I just stop down as far as needed for the shot. I don't really care about diffraction.
Chris Perez's lens tests, for instance (http://www.hevanet.com/cperez/MF_testing.html), found almost nothing that could deliver more than 100 lpmm to the film; one very very good Xenotar, a couple of Mamiya lenses, and that's about it. The Tessar he tested peaked at 68 lp/mm (that includes the film's MTF, though).
That said, it's not totally clear to me if the diffraction limit is the sole driving factor for the sharpest aperture, or if there are other issues to consider---and most of the lenses, including the Tessar, in that test have their sharpest results at the f/8-f/11 you guessed, but at delivered resolutions far below that theoretical 136 lp/mm (or 187.5 lp/mm at f/8).
Is this confusion I have making any sense? It seems like, on the one hand, hitting the diffraction limit at f/8 or f/11 would require rather stellar performance from the lens, per the numbers above. On the other hand, the Tessar Perez tested (to pick one example; the other lenses do broadly similar things) starts to show dropoff at apertures above f/8-f/11, but it's doing it while delivering resolutions *far* below what the diffraction numbers would suggest---60-68 lp/mm in the case of that lens. You'd expect some loss due to convolution with the MTF of the film, and some due to in-camera issues like film flatness, but are those components really likely to explain all of the difference between 136 and 60 lp/mm, or are there other effects to be considered here?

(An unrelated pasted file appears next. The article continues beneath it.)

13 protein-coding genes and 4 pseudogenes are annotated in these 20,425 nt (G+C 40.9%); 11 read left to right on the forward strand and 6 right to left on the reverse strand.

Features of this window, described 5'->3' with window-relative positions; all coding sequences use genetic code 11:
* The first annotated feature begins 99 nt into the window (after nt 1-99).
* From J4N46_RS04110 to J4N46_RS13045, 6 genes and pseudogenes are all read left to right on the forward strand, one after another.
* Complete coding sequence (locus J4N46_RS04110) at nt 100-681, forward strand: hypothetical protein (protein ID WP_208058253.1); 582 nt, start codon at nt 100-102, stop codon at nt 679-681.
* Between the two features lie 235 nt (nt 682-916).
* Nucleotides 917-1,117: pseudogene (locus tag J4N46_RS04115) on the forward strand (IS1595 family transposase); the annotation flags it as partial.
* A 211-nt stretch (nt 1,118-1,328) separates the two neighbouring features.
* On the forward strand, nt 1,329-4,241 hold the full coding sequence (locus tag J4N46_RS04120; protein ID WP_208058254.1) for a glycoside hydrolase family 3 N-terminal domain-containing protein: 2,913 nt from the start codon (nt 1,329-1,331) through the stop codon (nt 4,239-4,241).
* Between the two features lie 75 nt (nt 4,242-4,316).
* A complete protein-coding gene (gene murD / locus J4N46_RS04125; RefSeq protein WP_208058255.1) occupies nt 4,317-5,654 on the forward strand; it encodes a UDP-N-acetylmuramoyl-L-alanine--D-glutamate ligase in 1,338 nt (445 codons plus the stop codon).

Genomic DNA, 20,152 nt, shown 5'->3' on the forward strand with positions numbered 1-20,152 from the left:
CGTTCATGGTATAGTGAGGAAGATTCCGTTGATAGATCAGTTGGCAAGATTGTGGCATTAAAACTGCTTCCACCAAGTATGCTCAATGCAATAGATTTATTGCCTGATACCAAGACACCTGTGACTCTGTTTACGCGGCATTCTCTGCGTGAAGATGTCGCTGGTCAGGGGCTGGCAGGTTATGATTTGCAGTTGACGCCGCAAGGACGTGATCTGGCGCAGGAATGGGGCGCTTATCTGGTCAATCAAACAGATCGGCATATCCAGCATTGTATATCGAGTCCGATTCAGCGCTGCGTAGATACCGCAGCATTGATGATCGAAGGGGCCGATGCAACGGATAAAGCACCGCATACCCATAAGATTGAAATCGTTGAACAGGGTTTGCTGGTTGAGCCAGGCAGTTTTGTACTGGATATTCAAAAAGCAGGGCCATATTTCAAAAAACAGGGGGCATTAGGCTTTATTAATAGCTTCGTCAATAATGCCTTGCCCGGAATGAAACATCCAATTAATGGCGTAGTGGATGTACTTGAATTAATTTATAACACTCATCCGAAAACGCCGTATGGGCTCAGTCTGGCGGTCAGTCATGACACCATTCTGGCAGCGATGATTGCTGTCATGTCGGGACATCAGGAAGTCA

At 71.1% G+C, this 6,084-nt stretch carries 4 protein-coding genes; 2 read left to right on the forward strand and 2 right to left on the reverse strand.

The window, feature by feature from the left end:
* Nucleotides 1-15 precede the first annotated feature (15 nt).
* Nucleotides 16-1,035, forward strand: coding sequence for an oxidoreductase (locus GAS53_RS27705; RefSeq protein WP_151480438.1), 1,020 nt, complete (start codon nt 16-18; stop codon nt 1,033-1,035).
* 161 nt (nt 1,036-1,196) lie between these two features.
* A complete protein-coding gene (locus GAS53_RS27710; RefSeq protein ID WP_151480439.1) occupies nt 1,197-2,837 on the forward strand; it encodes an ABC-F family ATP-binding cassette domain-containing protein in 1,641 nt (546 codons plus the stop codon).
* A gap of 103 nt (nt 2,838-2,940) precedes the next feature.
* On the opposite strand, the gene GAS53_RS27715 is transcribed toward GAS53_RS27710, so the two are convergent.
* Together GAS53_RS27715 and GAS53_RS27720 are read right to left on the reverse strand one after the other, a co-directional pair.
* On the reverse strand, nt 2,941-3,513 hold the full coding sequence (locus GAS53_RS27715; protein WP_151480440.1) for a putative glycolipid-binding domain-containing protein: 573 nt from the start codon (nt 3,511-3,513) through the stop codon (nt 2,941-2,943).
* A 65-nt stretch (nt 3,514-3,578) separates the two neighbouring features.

I'm not trying to argue about anything, just trying to understand how to reconcile these different numbers I'm seeing. Thoughts?
Lenses are (were) usually designed to reach optimal performance at (from) certain f/stop - because different optical aberrations are affected differently when 'stopping down'. Good example are many large format lenses where the 'wide open' aperture (anywhere down to f/9 depending on the lens) gets only used for focusing and one stops down to at least f/16 to get the best optical performance. Of course - with large format one in general does not use large enlargement factors so even f/45 (or less with 8x10" or bigger) is not a problem.
Tesar lenses were/are known for very good performance on axis even at larger aperture, but require stopping down (my experience with Rolleiflex T says at least to f/8) to improve the corners.
I am not going to dip into diffraction, because whether one sees it in the final print depends on several factors and it would probably be easier to simply test it than discuss it to death. The DOF calculators (+ the knowledge of the dpi in the printing) on the web give a good starting point. But I would not expect diffraction problem down to f/22 with 10" prints from 6x6.
From one of C.Perez's articles:"He does conclude with a table showing the resulting combined lens/film
>resolutions from f2.8 to f22. This table assumes ideal, diffraction
>limited lenses (not the actual measured aerial resolution numbers sited
>in his previous table), and a film capable of resolving 120 lpmm (of
>course, there are few if any films capable of 120 lpmm for subjects of
>"normal contrast, but since most measurements use test charts of fairly
>high resolution, I am willing to accept the 120 lpmm for test charts and
>scale down for normal subjects of lower contrast).
>Here's his final table (assuming ideal, diffraction limied lenses):
>f-stop combined lens/film resolutionI Itheoretical max. lens resolution
>f2.8 80 lpmm----------------------------------600 lpmm
>f4 90 lpmm 400 lpmm
>f5.6 95 lpmm 300 lpmm
>f8 100 lpmm 200 lpmm
>f11 95 lpmm 150 lpmm
>f16 80 lpmm 100 lpmm
>f22 70 lpmm 75 lpmm
>So, even assuming an ideal diffraction limited lens combined with a high
>contrast subject and a film capable of 120 lpmm, he concludes the best
>possible on film resolution will be 100 lpmm at f8 (BTW, this conculsion
>is independent of film format, since he is using theoretical,